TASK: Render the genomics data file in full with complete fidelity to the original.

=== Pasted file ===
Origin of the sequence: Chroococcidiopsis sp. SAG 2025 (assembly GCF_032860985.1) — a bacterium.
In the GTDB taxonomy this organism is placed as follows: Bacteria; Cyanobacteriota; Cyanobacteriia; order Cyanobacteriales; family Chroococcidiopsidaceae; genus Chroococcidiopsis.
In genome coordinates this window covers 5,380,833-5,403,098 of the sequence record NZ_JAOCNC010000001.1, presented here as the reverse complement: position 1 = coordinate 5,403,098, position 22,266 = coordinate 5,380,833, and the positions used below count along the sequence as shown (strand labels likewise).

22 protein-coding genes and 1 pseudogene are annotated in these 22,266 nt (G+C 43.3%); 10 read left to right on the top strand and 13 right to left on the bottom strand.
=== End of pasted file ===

Origin of the sequence: Chroococcidiopsis sp. SAG 2025 (assembly GCF_032860985.1) — a bacterium.
In the GTDB taxonomy this organism is placed as follows: Bacteria; Cyanobacteriota; Cyanobacteriia; order Cyanobacteriales; family Chroococcidiopsidaceae; genus Chroococcidiopsis.
In genome coordinates this window covers 5,380,833-5,403,098 of the sequence record NZ_JAOCNC010000001.1, presented here as the reverse complement: position 1 = coordinate 5,403,098, position 22,266 = coordinate 5,380,833, and the positions used below count along the sequence as shown (strand labels likewise).

22 protein-coding genes and 1 pseudogene are annotated in these 22,266 nt (G+C 43.3%); 10 read left to right on the top strand and 13 right to left on the bottom strand.